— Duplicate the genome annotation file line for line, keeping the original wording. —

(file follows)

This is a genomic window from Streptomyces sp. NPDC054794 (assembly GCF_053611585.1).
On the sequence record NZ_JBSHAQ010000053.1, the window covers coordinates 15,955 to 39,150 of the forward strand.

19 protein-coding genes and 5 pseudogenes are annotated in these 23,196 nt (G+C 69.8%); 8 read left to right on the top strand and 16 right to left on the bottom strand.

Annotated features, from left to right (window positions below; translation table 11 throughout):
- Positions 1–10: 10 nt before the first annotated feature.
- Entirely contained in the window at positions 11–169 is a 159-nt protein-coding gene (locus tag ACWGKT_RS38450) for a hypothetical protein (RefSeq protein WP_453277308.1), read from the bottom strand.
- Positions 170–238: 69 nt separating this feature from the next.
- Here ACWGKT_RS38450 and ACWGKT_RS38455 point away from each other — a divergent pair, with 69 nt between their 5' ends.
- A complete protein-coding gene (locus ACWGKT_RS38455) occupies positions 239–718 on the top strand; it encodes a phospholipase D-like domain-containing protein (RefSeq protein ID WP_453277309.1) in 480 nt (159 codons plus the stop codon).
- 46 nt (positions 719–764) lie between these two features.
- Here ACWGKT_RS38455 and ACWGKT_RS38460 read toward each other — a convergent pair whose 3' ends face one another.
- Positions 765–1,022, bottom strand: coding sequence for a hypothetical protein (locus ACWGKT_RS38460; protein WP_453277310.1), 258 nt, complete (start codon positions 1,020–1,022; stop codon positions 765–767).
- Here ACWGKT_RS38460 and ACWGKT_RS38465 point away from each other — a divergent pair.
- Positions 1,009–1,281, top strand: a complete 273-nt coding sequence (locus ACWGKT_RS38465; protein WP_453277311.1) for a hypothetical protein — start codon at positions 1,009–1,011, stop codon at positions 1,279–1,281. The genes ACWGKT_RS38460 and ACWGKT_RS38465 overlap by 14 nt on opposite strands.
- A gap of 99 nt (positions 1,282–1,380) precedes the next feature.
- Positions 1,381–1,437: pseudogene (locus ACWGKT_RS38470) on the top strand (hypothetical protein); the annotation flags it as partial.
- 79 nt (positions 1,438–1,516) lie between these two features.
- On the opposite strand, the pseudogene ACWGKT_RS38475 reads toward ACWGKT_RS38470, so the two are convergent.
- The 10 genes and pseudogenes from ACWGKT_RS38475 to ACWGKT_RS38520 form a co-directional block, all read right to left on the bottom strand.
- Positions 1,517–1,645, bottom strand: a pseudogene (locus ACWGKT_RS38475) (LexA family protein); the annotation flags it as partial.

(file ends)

This is a genomic window from Streptomyces sp. NPDC054794 (assembly GCF_053611585.1).
On the sequence record NZ_JBSHAQ010000053.1, the window covers coordinates 15,955 to 39,150 of the forward strand.

19 protein-coding genes and 5 pseudogenes are annotated in these 23,196 nt (G+C 69.8%); 8 read left to right on the top strand and 16 right to left on the bottom strand.

Annotated features, from left to right (window positions below; translation table 11 throughout):
- Positions 1–10: 10 nt before the first annotated feature.
- Entirely contained in the window at positions 11–169 is a 159-nt protein-coding gene (locus tag ACWGKT_RS38450) for a hypothetical protein (RefSeq protein WP_453277308.1), read from the bottom strand.
- Positions 170–238: 69 nt separating this feature from the next.
- Here ACWGKT_RS38450 and ACWGKT_RS38455 point away from each other — a divergent pair, with 69 nt between their 5' ends.
- A complete protein-coding gene (locus ACWGKT_RS38455) occupies positions 239–718 on the top strand; it encodes a phospholipase D-like domain-containing protein (RefSeq protein ID WP_453277309.1) in 480 nt (159 codons plus the stop codon).
- 46 nt (positions 719–764) lie between these two features.
- Here ACWGKT_RS38455 and ACWGKT_RS38460 read toward each other — a convergent pair whose 3' ends face one another.
- Positions 765–1,022, bottom strand: coding sequence for a hypothetical protein (locus ACWGKT_RS38460; protein WP_453277310.1), 258 nt, complete (start codon positions 1,020–1,022; stop codon positions 765–767).
- Here ACWGKT_RS38460 and ACWGKT_RS38465 point away from each other — a divergent pair.
- Positions 1,009–1,281, top strand: a complete 273-nt coding sequence (locus ACWGKT_RS38465; protein WP_453277311.1) for a hypothetical protein — start codon at positions 1,009–1,011, stop codon at positions 1,279–1,281. The genes ACWGKT_RS38460 and ACWGKT_RS38465 overlap by 14 nt on opposite strands.
- A gap of 99 nt (positions 1,282–1,380) precedes the next feature.
- Positions 1,381–1,437: pseudogene (locus ACWGKT_RS38470) on the top strand (hypothetical protein); the annotation flags it as partial.
- 79 nt (positions 1,438–1,516) lie between these two features.
- On the opposite strand, the pseudogene ACWGKT_RS38475 reads toward ACWGKT_RS38470, so the two are convergent.
- The 10 genes and pseudogenes from ACWGKT_RS38475 to ACWGKT_RS38520 form a co-directional block, all read right to left on the bottom strand.
- Positions 1,517–1,645, bottom strand: a pseudogene (locus ACWGKT_RS38475) (LexA family protein); the annotation flags it as partial.